This is a jointly sponsored School of Security Studies and LSE Women Peace and Security public lecture by the eminent feminist scholar, Professor Cynthia Enloe.
Professor Enloe will talk about how #Metoo has impacted the ways in which global security is understood, experienced and practiced.
Cynthia Enloe is Research Professor in the Department of International Development, Community, and Environment, with affiliations with Women’s and Gender Studies and Political Science, all at Clark University in Worcester, Massachusetts.
Cynthia Enloe’s career has included Fulbrights in Malaysia and Guyana, guest professorships in Japan, Canada, UK, Australia, and New Zealand, as well as lectures in Sweden, Norway, Iceland, Germany, Portugal, Chile, Vietnam, Korea, Colombia, Bosnia, Turkey, Brazil, the Czech Republic, Ukraine, and at universities around the U.S. Her writings have been translated into Spanish, Turkish, French, Portuguese, Japanese, Korean, Swedish, Czech, Icelandic and German. She has published in Ms. Magazine and The Village Voice, and appeared on National Public Radio, Al Jazeera, C-Span and the BBC.
Professor Enloe’s fifteen books include Maneuvers: The International Politics of Militarizing Women’s Lives (2000), The Curious Feminist (2004) and Nimo’s War, Emma’s War: Making Feminist Sense of the Iraq War, (2010), The Real State of America: Mapping the Myths and Truths about the United States (co-authored with Joni Seager) (2011, revised 2014). Seriously! Investigating Crashes and Crises as if Women Mattered appeared in 2013. Enloe’s thoroughly updated and revised 2nd edition of Bananas, Beaches and Bases was published by University of California Press, 2014. Her new, updated edition of Globalization and Militarism: Feminists Make the Link was published in 2016.
Enloe’s newest book is The Big Push: Exposing and Challenging Persistent Patriarchy, (Myriad Editions, UK, and University of California Press, US, 2017)
A dozen or more of Cynthia’s lectures and interviews are now available on-line via podcasts and YouTube.
Cynthia Enloe has been awarded Honorary Doctorates by Union College (2005), the University of London’s School of Oriental and African Studies (2009), Connecticut College (2010), the University of Lund, Sweden (2012) and Clark University (2014).
At Clark University, Cynthia Enloe has served as Chair of Political Science, Director of Women’s Studies, on the university’s Committee on Personnel, as well as its Planning and Budget Review Committee. Professor Enloe has been awarded Clark University’s Outstanding Teacher Award three times.
She currently serves on the editorial advisory boards of International Feminist Journal of Politics, Security Dialogue, Women, Politics and Policy, International Political Sociology, Critical Military Studies, and Politics and Gender. She is a member of WILPF’s International Academic Network.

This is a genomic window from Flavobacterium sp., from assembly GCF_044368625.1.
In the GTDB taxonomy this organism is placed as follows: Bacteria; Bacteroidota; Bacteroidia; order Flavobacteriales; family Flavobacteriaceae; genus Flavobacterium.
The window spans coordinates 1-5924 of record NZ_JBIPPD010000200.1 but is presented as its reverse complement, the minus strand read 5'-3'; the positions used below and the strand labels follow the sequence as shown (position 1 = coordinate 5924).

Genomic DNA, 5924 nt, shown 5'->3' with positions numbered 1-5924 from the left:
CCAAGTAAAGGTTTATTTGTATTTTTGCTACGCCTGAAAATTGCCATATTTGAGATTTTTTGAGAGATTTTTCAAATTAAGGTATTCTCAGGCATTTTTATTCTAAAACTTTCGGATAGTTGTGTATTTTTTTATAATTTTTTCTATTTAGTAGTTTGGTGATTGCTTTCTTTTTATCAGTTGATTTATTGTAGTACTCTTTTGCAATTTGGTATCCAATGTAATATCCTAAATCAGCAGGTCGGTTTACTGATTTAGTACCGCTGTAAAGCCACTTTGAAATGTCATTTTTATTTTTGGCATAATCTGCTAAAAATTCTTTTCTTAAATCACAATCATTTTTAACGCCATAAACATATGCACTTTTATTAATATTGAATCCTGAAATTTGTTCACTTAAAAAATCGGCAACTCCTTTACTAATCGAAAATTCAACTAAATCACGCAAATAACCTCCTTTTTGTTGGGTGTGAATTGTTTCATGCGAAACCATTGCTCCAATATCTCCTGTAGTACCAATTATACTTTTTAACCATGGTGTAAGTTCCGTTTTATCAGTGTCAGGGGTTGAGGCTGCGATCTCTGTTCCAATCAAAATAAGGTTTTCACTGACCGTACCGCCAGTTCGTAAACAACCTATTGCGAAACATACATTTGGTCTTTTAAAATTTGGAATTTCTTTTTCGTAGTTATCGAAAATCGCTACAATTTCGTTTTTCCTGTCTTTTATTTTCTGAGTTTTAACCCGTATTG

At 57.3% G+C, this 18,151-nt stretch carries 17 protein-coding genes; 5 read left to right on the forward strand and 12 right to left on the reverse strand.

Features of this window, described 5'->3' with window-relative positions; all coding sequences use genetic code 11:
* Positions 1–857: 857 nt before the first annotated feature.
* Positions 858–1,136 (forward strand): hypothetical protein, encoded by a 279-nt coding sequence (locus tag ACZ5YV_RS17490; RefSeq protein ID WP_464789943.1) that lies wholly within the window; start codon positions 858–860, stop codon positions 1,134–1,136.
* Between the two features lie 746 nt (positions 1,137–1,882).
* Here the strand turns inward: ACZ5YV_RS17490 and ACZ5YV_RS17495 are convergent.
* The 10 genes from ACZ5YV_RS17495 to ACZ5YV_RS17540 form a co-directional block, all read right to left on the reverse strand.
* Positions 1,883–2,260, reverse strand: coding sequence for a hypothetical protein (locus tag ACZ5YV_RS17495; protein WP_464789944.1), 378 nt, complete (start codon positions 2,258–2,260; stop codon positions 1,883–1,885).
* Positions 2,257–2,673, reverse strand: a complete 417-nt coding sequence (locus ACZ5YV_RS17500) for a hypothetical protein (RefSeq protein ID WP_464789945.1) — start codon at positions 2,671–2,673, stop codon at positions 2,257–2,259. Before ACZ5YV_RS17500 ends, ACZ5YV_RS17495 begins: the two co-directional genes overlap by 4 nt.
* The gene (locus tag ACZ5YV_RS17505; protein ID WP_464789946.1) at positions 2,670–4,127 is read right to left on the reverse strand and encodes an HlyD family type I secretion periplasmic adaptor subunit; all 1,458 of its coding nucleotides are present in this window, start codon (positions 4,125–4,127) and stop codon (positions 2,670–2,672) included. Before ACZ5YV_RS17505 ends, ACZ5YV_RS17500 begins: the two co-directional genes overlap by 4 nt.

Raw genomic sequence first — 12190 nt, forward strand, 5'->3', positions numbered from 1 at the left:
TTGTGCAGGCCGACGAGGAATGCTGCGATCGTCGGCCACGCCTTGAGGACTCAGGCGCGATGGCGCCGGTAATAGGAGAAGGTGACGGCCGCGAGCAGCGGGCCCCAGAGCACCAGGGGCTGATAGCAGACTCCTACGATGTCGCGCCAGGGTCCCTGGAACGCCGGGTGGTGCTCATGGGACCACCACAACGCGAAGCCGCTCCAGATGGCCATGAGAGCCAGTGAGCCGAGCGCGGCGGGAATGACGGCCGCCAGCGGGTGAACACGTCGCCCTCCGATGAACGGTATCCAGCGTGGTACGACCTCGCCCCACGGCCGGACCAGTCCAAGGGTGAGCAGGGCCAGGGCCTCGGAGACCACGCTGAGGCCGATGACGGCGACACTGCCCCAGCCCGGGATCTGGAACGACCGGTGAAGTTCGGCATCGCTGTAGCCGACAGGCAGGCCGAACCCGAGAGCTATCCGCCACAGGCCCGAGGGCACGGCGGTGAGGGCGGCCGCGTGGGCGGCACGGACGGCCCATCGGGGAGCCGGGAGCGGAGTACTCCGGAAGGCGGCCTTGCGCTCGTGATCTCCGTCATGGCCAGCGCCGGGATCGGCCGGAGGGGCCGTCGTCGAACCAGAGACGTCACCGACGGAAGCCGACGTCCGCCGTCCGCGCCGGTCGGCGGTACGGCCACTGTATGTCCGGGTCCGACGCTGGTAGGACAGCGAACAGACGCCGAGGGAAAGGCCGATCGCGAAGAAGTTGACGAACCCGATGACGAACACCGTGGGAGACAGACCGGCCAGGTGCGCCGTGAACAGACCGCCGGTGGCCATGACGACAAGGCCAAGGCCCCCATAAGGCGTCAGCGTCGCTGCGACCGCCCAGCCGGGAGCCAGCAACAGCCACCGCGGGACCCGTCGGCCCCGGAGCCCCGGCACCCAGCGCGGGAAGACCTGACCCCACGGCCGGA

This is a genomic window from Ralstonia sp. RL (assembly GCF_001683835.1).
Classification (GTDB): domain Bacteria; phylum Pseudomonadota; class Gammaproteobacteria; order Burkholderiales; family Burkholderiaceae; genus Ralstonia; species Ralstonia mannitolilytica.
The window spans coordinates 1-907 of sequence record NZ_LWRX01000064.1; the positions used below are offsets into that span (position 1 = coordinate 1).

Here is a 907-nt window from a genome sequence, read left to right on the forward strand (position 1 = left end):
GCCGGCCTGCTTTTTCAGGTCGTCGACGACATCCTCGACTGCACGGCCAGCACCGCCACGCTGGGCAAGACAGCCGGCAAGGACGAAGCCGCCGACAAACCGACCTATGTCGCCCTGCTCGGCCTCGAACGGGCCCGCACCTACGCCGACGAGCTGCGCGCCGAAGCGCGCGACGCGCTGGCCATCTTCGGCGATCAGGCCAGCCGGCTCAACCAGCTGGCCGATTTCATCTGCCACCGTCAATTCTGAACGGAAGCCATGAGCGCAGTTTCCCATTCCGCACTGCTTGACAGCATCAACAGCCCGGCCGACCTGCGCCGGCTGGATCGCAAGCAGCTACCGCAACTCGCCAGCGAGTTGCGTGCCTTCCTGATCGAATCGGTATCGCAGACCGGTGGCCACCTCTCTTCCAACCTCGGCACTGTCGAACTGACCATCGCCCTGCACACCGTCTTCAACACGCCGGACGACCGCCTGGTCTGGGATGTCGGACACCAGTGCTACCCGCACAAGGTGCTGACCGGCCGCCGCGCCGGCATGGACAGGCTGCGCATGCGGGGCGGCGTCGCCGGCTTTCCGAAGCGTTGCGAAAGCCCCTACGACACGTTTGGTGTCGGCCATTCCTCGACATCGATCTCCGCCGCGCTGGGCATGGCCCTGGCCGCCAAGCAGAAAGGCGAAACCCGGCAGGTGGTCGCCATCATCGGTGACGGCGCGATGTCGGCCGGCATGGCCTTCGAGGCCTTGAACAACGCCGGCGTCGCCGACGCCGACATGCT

Professor Enloe’s feminist teaching and research have explored the interplay of gendered politics in the national and international arenas, with special attention to how women’s labor is made cheap in globalized factories (especially sneaker factories) and how women’s emotional and physical labor has been used to support many governments’ war-waging policies—and how diverse women have tried to resist both of these efforts. Racial, class, sexual, ethnic and national identity dynamics, as well as ideas about femininities and masculinities, are common threads throughout her studies.
Cynthia Enloe was awarded the International Studies Association’s Susan Strange Award in 2007, in recognition of “a person whose singular intellect, assertiveness, and insight most challenge conventional wisdom and organizational complacency in the international studies community during the previous year.” In 2008, she was awarded the Susan B. Northcutt Award, presented annually by the Women’s Caucus for International Studies, of the International Studies Association, to recognize ”a person who actively works toward recruiting and advancing women and other minorities in the profession, and whose spirit is inclusive, generous and conscientious.”
In 2010, Cynthia Enloe was awarded the Peace and Justice Studies Association’s Howard Zinn Lifetime Achievement Award. The American Council of Learned Societies awarded Cynthia its Charles Haskins Award in 2016.
Cynthia was selected in 2017 to be an Honoree named on the Gender Justice Legacy Wall, installed in the International Crimes Court, The Hague. In 2018, Cynthia was awarded the Charles McCoy Career Achievement Award by the Committee for a New Political Science.